McLaren Vale is in need of a white wine champion

Rare whites: Red wines now constitute 89 per cent of McLaren Vale production.
Rare whites: Red wines now constitute 89 per cent of McLaren Vale production. Photo: Supplied

Sometimes we have only ourselves to blame. If we view a wine region as a red producer of note, if we buy its shiraz and its grenache and remain colourblind to other possibilities, the inevitable happens: it becomes a red wine region.

That's McLaren Vale today. Red wines now constitute 89 per cent of Vale production, with whites barely registering.

The only white wine of consequence, planting-wise is chardonnay, but its fortunes are fading fast as cooler regions make their play, delivering greater filigree fineness in the glass than the Vale could ever hope to produce. Some Vale makers are grafting their chardonnay vines over to – no surprises here – shiraz, or grenache.

It's hard to do justice to white wine in the Vale, says Justin McNamee.
It's hard to do justice to white wine in the Vale, says Justin McNamee. Photo: Supplied

McLaren Vale is in need of a white wine champion, if only to check the growing red wine imbalance, or to make a match with the region's signature dishes King George whiting and garfish. Shiraz is versatile but not quite that versatile.

Having enjoyed success with the Portuguese red grape touriga, Steve Pannell at SC Pannell Wines is toying with the idea of planting the Portuguese white loureiro, one of the bright, appley, aromatic grapes behind vinhoverde.

More than a few makers fancy the chances of the southern Italian fiano, which holds its acidity in the heat, an absolute must in the region's Mediterranean climate. Like chardonnay, fiano carries texture well, which gives the grape added gravitas among foodies. It's become a popular frontrunner, admittedly off a small base. Annual production is believed to be less than 14 tonnes.

And there's vermentino, another Mediterranean lovely that springs from the glass like sauvignon blanc. Drawbacks are few except the grape doesn't show as much depth as its nearest rival, fiano. It likes it simple. Nothing wrong with that.

"I have made a couple of batches of vermentino on the side," says Joe Grilli at Primo Estate, "and I think the potential is very good, but it is unclear if it can take off in a marketing sense."

The man who pioneered fiano in the Vale, the very open-minded Mark Lloyd at Coriole, is now looking further afield to the French picpoul (aka piquepoul; to be released next year) and the Italian grillo (first look in 2016).

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"Who knows? These may storm home with wonderful viticulture and exciting wine qualities," he suggests.

But are we asking the wrong question here? Is it essential for a red-dominant region like McLaren Vale to have a white wine champion?

Vale winemaker Justin McNamee of Samuel's Gorge makes only red wines.

He appreciates that makers in his region now play to their strengths. "Gone are the days when wineries are all things to all people.

"Our region excels in rustic, textural bright reds. White wine is not common here and extremely hard to do justice to, but it is not impossible," he says, emphasising the "not".

And anyhow, he throws in as a final tease, maybe the Vale's white wine champion already exists. Maybe it's chenin blanc.

Chenin blanc? Why not? It has a proven record in the region under Coriole and Dowie Doole as something textural and sophisticated with baked apple, herbals, tropical fruits. It even has maverick millennial makers like James Erskine at Jauma entranced, playing up its "natural" side for the naturalists.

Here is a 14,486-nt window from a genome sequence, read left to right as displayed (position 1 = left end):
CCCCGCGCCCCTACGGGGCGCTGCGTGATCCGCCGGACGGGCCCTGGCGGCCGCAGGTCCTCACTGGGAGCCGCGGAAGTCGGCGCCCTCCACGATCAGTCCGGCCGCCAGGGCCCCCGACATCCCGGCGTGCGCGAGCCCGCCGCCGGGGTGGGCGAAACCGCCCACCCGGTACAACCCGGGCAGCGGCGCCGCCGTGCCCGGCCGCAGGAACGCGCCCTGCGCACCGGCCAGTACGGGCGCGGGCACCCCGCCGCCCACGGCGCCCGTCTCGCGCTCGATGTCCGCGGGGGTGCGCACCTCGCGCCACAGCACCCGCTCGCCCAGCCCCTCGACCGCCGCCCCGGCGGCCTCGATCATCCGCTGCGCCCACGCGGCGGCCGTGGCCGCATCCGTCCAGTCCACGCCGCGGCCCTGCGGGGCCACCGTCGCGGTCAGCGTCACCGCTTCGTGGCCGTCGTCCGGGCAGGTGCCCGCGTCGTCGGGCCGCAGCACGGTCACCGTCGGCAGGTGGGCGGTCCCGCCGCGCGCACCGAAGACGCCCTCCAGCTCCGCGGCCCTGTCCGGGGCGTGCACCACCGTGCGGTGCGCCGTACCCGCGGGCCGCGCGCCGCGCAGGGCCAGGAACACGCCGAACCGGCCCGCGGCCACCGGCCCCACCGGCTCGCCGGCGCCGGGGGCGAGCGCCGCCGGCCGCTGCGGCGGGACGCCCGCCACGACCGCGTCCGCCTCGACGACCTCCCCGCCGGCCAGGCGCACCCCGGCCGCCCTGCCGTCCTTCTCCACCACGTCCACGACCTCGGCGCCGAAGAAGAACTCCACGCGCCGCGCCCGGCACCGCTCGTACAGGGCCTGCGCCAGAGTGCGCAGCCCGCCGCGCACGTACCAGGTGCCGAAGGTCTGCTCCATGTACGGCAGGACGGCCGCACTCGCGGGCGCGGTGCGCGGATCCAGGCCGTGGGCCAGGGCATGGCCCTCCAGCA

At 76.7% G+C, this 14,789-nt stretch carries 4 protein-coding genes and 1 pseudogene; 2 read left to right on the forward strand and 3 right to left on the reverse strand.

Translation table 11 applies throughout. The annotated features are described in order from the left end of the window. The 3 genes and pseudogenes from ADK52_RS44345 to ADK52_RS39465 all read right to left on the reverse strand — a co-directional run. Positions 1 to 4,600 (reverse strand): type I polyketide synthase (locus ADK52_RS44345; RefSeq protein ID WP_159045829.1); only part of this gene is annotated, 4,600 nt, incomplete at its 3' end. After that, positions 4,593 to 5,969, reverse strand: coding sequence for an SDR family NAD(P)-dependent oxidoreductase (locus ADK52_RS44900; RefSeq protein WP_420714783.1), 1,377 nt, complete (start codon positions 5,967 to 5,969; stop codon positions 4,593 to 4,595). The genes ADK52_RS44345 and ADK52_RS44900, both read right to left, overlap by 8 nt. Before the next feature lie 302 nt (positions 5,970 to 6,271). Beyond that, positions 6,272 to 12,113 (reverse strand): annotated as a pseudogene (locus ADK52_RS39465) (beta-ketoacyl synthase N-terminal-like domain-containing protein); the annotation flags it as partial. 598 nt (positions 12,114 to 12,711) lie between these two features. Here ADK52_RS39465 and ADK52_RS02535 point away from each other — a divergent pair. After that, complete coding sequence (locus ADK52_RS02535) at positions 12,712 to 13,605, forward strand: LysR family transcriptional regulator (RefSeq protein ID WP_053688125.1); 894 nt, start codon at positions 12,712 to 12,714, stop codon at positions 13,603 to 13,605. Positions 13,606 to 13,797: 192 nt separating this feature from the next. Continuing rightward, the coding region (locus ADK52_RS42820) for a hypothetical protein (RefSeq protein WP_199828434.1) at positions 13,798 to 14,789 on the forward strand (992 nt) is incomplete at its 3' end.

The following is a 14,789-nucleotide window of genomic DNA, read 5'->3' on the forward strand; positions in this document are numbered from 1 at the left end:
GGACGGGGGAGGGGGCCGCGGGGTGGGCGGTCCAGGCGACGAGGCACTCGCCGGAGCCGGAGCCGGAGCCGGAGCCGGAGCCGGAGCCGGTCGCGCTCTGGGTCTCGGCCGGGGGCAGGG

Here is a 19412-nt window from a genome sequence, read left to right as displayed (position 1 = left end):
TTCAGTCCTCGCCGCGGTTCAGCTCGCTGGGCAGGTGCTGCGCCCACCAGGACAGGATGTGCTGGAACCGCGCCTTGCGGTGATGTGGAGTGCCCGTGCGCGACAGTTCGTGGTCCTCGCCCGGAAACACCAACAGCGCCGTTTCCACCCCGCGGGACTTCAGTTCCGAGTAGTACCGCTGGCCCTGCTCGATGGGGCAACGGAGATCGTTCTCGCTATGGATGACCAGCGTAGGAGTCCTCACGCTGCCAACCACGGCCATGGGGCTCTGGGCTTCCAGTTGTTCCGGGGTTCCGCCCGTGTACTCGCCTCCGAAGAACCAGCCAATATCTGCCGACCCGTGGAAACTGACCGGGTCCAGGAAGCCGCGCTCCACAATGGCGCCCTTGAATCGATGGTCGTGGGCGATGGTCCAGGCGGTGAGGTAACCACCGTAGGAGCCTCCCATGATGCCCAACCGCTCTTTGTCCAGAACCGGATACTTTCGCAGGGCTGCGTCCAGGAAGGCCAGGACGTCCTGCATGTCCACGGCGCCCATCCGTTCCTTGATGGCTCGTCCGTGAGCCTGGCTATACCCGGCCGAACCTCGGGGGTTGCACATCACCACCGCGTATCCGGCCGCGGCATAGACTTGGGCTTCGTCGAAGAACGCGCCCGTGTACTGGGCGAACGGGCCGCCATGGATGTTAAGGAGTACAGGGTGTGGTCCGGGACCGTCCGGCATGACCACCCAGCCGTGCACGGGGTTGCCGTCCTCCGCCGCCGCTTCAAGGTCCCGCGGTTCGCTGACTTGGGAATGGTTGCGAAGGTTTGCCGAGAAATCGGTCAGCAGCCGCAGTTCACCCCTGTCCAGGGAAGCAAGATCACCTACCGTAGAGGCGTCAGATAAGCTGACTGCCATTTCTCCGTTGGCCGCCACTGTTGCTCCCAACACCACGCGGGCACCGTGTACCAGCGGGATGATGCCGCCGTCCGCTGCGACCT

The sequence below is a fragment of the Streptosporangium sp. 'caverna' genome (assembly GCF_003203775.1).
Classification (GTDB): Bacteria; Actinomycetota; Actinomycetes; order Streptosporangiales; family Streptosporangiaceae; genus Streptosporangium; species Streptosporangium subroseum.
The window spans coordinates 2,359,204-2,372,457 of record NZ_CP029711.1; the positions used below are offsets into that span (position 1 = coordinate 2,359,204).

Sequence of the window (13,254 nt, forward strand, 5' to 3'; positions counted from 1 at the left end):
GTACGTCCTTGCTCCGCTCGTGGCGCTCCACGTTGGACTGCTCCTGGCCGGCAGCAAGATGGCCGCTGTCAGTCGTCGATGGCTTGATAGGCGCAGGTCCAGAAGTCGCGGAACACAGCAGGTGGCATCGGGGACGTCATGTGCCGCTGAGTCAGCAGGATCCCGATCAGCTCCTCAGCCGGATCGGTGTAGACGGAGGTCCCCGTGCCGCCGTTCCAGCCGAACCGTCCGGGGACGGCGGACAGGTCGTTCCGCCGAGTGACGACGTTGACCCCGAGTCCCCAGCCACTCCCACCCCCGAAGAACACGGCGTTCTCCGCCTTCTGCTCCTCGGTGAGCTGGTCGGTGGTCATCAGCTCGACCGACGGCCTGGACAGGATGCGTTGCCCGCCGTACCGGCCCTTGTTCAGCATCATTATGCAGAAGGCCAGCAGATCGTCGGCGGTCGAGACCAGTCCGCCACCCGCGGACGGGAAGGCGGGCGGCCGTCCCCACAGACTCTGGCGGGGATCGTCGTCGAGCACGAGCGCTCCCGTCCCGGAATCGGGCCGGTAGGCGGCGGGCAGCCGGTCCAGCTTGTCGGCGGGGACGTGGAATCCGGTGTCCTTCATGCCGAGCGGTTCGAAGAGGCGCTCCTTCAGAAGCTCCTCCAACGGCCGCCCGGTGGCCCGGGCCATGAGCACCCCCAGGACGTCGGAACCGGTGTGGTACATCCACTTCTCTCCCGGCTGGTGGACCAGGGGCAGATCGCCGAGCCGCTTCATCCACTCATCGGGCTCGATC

There's no argument about its value from Leigh Gilligan at Dowie Doole, who says he has learnt that good chenin in the Vale comes down to site. "We own the 80-plus-year-old Tintookie Vineyard in the highlands of Blewitt Springs," he says. "It grows on deep, grey wind-blown Maslin sands over ironstone and clay, which we believe suit it much better than on the cracking black clay of the Willunga plain."

Dowie Doole believes so strongly in the grape and its versatility that it makes three styles: clean and crisp, funky, barrel and bottled aged and dessert. Coming soon is a bottle-aged sparkling chenin.

So, finally, having tastedsome of the new and the not-so-new white grape varieties and given some thought as to whether McLaren Vale even needs a white wine champion, the question still nags: what to drink with Kangaroo Island King George whiting, Coorong mullet or blue swimmer crab and prawn dumplings when dining at McLaren Vale stalwarts Salopian Inn, or Star of Greece at Port Willunga?

And, no, McLaren Vale shiraz or grenache won't do.

In search of a white wine champion: the candidates

Assyrtiko: Keeps its cool – and acidity – in the heat. Originally from Santorini, "assy" has real potential if only we can pronounce it. Hint: "a-seer-tee-ko." A bit of a sleeper. Mineral, citrus, acidity. 

Fiano: Sturdy and bold are often used to describe fiano, which hails from Campania in southern Italy. Easy to pronounce and drink, it's an odds-on favourite. Pear, generous and textural.

Greco: A grape of southern Italy, Greco works dry or sweet. Usually viewed as a blending option, it can work solo. Outside chance. Aromatic.

Picpoul/Piquepoul: A bit of a dark horse but gaining traction for its versatility, coming in both white and red versions. Its home is the south of France. Citrus, fresh acidity.

Verdejo: A grape of north-western Spain, verdejo has no known connection to the grape verdelho but suspect confusion would still rein. Herbaceous, honey flavours.

Vermentino: Easygoing, lively grape found on Sardinia and Corsica, vermentino sounds exotic while remaining immensely drinkable. Aromatic and clean.